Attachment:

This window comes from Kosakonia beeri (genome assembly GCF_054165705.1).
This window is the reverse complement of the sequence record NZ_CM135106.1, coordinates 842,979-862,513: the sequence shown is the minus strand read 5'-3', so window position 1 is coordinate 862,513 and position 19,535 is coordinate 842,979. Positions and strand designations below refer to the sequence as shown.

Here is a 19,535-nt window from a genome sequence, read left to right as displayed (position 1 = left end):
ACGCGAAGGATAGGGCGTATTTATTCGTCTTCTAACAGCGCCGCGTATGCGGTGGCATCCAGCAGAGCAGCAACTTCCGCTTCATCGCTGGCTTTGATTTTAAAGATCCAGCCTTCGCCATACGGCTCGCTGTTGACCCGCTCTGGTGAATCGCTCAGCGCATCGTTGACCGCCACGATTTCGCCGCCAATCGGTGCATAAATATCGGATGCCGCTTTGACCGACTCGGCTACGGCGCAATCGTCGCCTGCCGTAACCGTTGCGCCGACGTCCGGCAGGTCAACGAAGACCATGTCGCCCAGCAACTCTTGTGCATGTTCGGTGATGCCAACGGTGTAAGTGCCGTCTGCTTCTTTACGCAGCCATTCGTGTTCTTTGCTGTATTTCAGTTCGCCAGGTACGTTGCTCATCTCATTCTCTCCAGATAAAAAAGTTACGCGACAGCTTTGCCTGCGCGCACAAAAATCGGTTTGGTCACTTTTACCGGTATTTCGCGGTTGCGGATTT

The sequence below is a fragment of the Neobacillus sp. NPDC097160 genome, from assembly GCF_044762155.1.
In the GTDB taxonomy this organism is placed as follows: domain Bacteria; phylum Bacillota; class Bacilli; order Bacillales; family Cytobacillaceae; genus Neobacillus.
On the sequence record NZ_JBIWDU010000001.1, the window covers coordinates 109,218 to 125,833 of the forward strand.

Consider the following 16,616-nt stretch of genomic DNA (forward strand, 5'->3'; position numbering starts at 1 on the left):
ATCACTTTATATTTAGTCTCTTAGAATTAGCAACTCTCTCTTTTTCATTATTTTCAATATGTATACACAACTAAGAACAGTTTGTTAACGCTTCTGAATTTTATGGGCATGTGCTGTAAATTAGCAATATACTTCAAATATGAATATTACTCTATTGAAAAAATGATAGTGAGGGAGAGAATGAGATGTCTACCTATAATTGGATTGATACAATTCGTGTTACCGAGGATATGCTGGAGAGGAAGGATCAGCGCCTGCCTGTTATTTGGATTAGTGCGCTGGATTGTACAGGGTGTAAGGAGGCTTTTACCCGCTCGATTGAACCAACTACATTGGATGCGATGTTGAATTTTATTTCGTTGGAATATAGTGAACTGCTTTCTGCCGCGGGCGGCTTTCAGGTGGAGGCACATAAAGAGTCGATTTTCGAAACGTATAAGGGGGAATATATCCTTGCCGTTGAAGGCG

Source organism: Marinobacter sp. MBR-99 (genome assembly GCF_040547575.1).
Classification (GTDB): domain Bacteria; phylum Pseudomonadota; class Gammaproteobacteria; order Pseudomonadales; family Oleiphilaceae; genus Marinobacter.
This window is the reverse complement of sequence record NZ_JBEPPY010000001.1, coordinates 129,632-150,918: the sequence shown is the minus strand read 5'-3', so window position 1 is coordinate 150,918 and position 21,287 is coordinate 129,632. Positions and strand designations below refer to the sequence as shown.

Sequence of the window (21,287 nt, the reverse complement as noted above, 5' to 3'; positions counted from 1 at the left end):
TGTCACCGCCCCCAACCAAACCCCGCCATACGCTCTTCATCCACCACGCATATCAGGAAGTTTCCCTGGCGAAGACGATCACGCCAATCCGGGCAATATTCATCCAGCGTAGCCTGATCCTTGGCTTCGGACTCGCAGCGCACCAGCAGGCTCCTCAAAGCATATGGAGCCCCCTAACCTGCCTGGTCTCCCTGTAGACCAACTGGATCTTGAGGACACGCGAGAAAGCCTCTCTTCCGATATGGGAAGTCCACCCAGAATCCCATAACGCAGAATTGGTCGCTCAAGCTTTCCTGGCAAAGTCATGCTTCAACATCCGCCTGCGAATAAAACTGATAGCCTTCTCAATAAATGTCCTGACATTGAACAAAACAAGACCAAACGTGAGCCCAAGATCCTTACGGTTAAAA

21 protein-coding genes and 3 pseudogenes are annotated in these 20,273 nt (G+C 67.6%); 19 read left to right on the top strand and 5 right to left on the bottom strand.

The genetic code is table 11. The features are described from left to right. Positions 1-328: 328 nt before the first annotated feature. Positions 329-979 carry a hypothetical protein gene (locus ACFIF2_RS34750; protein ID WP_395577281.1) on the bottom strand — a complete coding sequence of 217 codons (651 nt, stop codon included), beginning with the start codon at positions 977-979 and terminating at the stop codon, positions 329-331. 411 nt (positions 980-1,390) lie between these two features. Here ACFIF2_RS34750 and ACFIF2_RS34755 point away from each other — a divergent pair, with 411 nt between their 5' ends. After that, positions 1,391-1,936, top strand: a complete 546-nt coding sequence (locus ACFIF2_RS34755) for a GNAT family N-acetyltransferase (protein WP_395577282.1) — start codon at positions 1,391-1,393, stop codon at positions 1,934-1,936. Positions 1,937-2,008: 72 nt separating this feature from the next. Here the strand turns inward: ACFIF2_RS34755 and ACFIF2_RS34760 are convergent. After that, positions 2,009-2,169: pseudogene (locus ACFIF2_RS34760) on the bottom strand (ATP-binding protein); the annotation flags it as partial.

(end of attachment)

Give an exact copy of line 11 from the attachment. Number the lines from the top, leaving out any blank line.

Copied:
Classification (GTDB): domain Bacteria; phylum Pseudomonadota; class Gammaproteobacteria; order Pseudomonadales; family Oleiphilaceae; genus Marinobacter.